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2016-17 Mid-Training Plan Plans

By Gary F. Zeolla

 

      I just completed the first half of my 2016-17 Training Plan, which is to say, my Post-Contest Routine. It is now time to start my Pre-Contest Routine. In this article, I will review my Post-Contest Routine and outline my plans for my Pre-Contest Routine and the contest at the end of it.

 

Post-Contest Routine Review

 

      My Post-Contest Routine went good but not great. I tied or bettered 50 PRs for many of my lifts. But the ones I bettered were only for 2.5-10 pounds. I would have set more or higher PRs if I had had a full six weeks for each workout. But the routine only lasted 10 weeks rather than my normal 12 weeks due to the date of my next contest. Thus each workout was only done five times. But if had my normal sixth week for each workout, I would have hit PRs for most of my lifts and bettered them by more in the ones I did hit. That means this training plan is working, but not quite as good as I hoped. And I now know I need time for a full 12 training weeks for both parts for it to be most effective. And I will get that for my Pre-Contest Routine.

      I only missed a few reps throughout the entire routine. And by “missed” I mean not trying a planned final rep of a set. Only on two reps did I get buried. They were both during partial squats in Week 8. But I regrouped, and partial squats went as planned in Week 10.

 

Sets x Reps Change

 

      For my Post-Contest Routine, I was doing 3 work sets. I started with 7, 5, 3 reps for the first couple of workouts, then did 6, 4, 2 for one or two workouts, then 5, 3, 1 for one or two workouts. At least that was the plan. But it did not always go as planned, and I did not make as good of progress as I had hoped. I think the reason was I did not have a sufficient number of workouts at each range for progress.

      As such, I don’t think such a progression of reps works with the alternating weeks scheme of my training plan. I will thus go back to what I had been doing of using a two rep range for each work set, going back and forth as needed between the higher and lower reps. But I am going to try something a bit different for my Pre-Contest Routine.

      I am adding one more work set, so I will be doing four work sets. I am doing this so as to have another higher rep set. Reviewing my logs, I make the best progress when I am incorporating both high (5-8) reps and low (1-4) reps in each training plan. That is why in the first half of this routine I started with 7, 5, 3 for powerlift look-alike exercises. That gave me two high rep sets, but only one low rep set. At the end, I was doing 5,3,1, and thus only one high rep set but two low rep sets.

      To fix this, I will add a high rep set but not cycle down my reps. My sets x reps will thus be 4 x 7-8, 5-6, 3-4, 1-2 on the powerlifts and look-alike lifts. This will give me two high rep sets and two low rep sets. All of these sets will be done with a belt and wraps.

      For other exercises, I will use the same four set drop rep approach but with slightly higher reps, except for rotator cuff work, as I think four sets would be too much for it.

      I will try this new approach for my two deload weeks. My concern is it might be too much of a work load. Also, the initial high rep set might tire me out too much for the heavy sets to follow. If things are a problem, then I will drop off the initial high rep set. But if it looks like I can handle the additional work, then I will stick with it.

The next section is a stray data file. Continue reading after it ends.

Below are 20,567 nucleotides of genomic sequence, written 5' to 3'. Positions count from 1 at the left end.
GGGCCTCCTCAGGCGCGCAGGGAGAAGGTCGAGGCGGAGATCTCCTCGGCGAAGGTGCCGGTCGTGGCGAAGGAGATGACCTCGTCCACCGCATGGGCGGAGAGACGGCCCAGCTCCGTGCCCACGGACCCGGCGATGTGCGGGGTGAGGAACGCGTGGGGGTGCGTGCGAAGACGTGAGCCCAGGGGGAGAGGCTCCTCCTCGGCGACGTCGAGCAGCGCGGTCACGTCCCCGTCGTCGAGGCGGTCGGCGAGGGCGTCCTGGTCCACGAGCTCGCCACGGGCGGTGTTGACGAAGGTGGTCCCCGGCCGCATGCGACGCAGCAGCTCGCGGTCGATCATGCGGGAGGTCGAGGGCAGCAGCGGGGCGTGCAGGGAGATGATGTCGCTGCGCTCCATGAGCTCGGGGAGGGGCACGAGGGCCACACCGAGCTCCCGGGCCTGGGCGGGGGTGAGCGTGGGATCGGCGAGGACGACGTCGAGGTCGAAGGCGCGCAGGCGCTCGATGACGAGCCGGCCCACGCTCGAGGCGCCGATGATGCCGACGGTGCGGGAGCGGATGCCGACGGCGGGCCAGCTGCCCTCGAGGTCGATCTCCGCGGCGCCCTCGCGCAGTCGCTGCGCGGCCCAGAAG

By adding the high rep set first, I can cut out the final warm-up set, which was a triple with gear. As such, this change should not lengthen my workouts, as the total number of sets will still be the same.

 

Planned Sets x Reps

 

      Below is a summary of my planned sets x reps.

Powerlifts and look-alike lifts:
4 x 7-8, 5-6, 3-4, 1-2

Upper back, speed work, and rings dips:
4 x 8-9, 6-7, 4-5, 2-3

Arms:
4 x 11-12, 9-10, 7-8, 5-6

Calves, abs, leg curls, hand gripper:
4 x 13-14, 11-12, 9-10, 7-8

Rotator cuff work:
3 x 15-16, 13-14, 11-12

Update:
      After my first BA workout, I realized that doing nine reps on rows and speed work would just be too much. Also, it was too confusing to change my planned reps by one rep from my first two exercises to the second two. I will thus do 4 x 7-8, 5-6, 3-4, 1-2 for all compound exercises, but I will still do the indicated higher reps for isolation exercises.

 

Final Two Workouts for Powerlifts

 

      Before my next contest, I should get in twelve full training weeks, along with maybe a couple of extra workouts. The latter will depend on how many extra days off I take along the way and when I need to start cutting weight, as I don’t like to lift heavy after I start to do so. But whatever the case, I will taper and peak for the contest by doing the actual powerlifts but no look-alike lifts the last two workouts for each lift.

      This should be Weeks 11 and 12, unless I get in an extra hard workout for squats and benches. In that case, I will do my regular workouts Week 11, then for Week 12 and those extra workouts I will do actual squats and benches. For these final workouts, I will skip the higher rep initial set of 7-8 reps. I will instead do a warmup set of three reps with gear as I had been doing. I will then do 3-4 sets for 6-2 reps for the first workout, then 3-4 x 5-1 for the second.

      I am leaving it open-ended somewhat as I am hoping that by eliminating the initial higher rep set, I will be stronger for my initial work set of 5-6 reps. But I will still start with the same weight as if I had done the 7-8 rep set. Then if I am stronger, I might do an extra set so as to get in high intensity work for three sets. Ideally, I will do three hard sets of 6, 4, 2 reps for the first workout and 3 x 5, 3, 1 for the second.

      Then for the contest, I will figure out my attempts the same way as I have been doing, based on how these three work sets go. Specifically, my opener will be what I did for 4-5 reps, and my second attempt will be what I did for 2-3 reps. My final attempt will then be figured out from there based on how those attempts go and what my goals are for that lift.

      My warmups at the contest will be about the same as I use for the final workout for each lift. That is another reason to eliminate the initial high rep set and to substitute another warmup set, so that my warmups and work sets for these final workouts parallel my warmups and attempts at the contest. In this way, the contest will seem almost like just another workout. That is how I have gone 9/9 at my last three contests.

      To keep from overtraining at that point, I will skip doing a look-alike after the actual powerlift as I usually do. But I will continue to do speed work so as to maintain conditioning, and I feel like speed work functions as a cool down. Those are two additional benefits I believe speed work provides, along with the explosiveness that most do it for. I will also do rows on bench days. I’m not sure yet about my morning workouts, but I might cut back somewhat on them as well.